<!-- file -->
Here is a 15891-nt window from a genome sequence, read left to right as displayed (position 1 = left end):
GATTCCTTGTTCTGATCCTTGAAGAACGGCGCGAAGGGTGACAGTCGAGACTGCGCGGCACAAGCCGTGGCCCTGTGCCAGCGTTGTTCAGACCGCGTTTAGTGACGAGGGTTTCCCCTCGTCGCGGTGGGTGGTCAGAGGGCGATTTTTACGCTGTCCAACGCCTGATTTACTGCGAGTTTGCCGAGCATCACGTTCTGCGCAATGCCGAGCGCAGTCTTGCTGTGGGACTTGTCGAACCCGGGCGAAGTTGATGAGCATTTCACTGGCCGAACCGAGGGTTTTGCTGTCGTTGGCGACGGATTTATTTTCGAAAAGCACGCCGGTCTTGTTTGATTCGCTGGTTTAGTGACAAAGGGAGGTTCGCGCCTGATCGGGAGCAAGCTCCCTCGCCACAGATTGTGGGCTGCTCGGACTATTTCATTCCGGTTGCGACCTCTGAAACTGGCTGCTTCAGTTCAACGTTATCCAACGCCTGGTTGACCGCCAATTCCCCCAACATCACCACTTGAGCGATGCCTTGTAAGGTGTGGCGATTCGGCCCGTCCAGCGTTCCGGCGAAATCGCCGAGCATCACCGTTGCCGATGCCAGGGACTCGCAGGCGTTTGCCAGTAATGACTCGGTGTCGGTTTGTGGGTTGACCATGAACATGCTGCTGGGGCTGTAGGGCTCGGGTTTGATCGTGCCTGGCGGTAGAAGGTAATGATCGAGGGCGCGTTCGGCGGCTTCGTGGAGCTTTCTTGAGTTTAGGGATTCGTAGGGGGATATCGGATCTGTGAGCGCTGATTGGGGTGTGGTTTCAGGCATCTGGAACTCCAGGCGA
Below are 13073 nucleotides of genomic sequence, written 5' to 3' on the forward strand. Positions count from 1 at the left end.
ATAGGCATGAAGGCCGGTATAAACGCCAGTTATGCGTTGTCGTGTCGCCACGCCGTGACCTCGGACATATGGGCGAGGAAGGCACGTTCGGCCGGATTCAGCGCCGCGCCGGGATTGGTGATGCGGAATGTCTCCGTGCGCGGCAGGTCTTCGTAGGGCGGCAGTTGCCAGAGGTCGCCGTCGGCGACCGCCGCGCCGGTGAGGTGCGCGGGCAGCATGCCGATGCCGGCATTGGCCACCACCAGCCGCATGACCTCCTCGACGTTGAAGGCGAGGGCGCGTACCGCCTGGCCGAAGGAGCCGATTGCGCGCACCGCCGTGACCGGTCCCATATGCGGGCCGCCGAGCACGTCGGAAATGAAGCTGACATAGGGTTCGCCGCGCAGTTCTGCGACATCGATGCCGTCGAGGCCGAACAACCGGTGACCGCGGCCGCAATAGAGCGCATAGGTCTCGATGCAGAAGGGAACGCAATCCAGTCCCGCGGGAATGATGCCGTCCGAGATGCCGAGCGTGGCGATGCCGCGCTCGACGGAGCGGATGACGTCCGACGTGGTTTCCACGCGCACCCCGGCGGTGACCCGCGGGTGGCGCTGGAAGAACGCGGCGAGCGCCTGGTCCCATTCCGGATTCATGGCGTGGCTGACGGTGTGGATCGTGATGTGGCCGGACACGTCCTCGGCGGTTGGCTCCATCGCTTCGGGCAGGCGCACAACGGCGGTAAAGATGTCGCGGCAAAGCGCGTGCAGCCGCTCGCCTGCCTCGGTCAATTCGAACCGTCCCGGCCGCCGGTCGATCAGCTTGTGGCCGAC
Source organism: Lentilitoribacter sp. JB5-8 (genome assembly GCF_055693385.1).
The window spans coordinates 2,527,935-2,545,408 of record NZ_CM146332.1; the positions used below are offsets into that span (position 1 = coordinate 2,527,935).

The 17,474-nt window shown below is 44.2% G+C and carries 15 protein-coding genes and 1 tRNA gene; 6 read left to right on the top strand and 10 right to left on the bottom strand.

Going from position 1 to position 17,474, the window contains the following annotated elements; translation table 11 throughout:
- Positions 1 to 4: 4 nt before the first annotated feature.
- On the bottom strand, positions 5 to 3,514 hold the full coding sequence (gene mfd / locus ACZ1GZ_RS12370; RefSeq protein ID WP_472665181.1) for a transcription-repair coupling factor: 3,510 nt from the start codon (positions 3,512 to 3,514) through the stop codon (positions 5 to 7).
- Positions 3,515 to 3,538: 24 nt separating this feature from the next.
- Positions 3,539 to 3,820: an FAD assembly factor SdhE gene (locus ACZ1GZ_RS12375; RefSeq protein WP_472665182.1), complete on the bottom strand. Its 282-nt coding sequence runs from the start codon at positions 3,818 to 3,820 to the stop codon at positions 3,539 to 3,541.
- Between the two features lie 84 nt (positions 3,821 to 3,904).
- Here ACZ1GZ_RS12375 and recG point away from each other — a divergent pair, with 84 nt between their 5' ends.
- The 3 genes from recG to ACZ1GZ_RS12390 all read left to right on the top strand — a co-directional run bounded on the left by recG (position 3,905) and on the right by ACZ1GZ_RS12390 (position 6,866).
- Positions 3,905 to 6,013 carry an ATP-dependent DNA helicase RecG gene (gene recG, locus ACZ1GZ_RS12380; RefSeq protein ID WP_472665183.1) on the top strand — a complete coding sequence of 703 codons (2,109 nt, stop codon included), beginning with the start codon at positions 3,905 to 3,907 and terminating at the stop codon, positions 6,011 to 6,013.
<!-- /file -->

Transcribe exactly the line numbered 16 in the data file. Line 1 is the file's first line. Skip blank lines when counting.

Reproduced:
- Positions 3,905 to 6,013 carry an ATP-dependent DNA helicase RecG gene (gene recG, locus ACZ1GZ_RS12380; RefSeq protein ID WP_472665183.1) on the top strand — a complete coding sequence of 703 codons (2,109 nt, stop codon included), beginning with the start codon at positions 3,905 to 3,907 and terminating at the stop codon, positions 6,011 to 6,013.